The president announced this month that the time has come to end “the forever war.”
President Joe Biden made the remarks from the Treaty Room of the White House, highlighting it was the same location President George W. Bush declared the start of military strikes on terrorist training camps in October 2001. The new withdrawal plan extends an original deadline of May 1 that President Donald Trump negotiated with Taliban leadership last year. The announcement affects roughly 2,500 service members currently deployed to Afghanistan, according to Department of Defense estimates, which is the lowest since operations started in 2001.
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America’s nearly two-decade war in Afghanistan has led to the loss of life for thousands of U.S. men and women. It has also drained trillions of dollars while killing or wounding more than 100,000 Afghan civilians.
Aaron Gardner, a former Army sergeant, served in the Kandahar and Zabul provinces as a light machine gunner in 2004 and 2005. Soldiers he knew personally were killed. He also describes some of the positive moments gained from his deployments.
“I had the opportunity to provide security at a polling site for the first democratic elections where [former Afghan president] Hamid Karzai was elected,” Gardner said. “I remember thinking we are giving these people a chance to know the freedom I love so much in my country, and I hoped they were willing to fight for it and never let it go. I thought we were bringing stability to a country used to plan attacks on our homeland.”
Now a civilian helicopter pilot, Gardner was “not surprised” to hear Biden’s announcement, attributing it to political games between parties.
“It angers me that we have conceded to the Taliban, yet we still have soldiers in country,” he said. “I feel keeping troops there one day longer is pointless. I don’t want a single life lost or altered because of politics.”
That’s a sentiment shared by retired Air Force Master Sgt. Patrick Gaudet, a Force Protection NCO in Kandahar and Bagram from 2007 to 2008. “
I’m numb to that [withdrawal date]; that is how I feel about most of the false promises from politicians,” he said.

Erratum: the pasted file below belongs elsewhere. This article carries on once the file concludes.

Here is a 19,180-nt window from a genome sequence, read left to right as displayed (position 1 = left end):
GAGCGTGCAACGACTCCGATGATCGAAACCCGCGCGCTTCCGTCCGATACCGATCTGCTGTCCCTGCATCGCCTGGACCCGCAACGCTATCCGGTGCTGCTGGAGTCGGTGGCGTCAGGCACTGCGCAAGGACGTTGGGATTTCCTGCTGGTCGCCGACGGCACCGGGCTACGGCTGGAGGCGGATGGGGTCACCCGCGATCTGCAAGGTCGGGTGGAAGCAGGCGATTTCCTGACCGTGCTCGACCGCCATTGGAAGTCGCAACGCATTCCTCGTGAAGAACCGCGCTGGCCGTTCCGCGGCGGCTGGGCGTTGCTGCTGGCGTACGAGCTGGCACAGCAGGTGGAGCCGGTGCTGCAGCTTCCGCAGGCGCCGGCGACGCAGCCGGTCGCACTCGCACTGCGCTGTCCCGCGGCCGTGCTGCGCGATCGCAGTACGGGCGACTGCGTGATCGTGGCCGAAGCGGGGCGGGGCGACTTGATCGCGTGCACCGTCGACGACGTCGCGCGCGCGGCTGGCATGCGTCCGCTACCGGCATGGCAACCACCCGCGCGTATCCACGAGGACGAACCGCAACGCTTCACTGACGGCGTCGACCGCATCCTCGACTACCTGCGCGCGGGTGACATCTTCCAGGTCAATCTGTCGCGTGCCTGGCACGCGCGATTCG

Gaudet’s perspective of his Afghanistan service has shifted over time.
“I thought at one point that what we did was having a positive impact. I honestly thought we were laying a foundation for which the [Afghan] government could build upon and take back control of their country,” he said. “Now, I feel as if that time was wasted and lives were lost for absolutely no reason.”
Marine veteran Jared Laskey’s unit lost 14 members during his 2009 stint in Helmand, including a close friend. He said he felt “conflicted” about Biden keeping men and women in harm’s way for five extra months. Part of him thinks the American military should see the job through — but the other believes it’s “time the Afghanistan people take charge and live how they desire.”
Furthermore, Laskey pointed out, the money used to fund the war could instead be allocated for veterans’ causes.
“We originally went to war to retaliate against Al Qaeda and the tragic 9/11 attacks,” Laskey said. “Bin Laden has been long gone. Every war needs an end date and that’s up to the powers-that-be. Biden gave an end date, whether we like it or not. If that’s the lawful order, then it must be executed.”
Overall, Laskey, Gaudet, and Gardner agree on the hope for a peaceful transition, no matter the withdrawal day.
“I hope that our nation supports the troops and contractors for doing a job that wasn’t easy or pretty,” Laskey said. “And that we have hope for a brighter future for ourselves and the people of Afghanistan, if they want it.”
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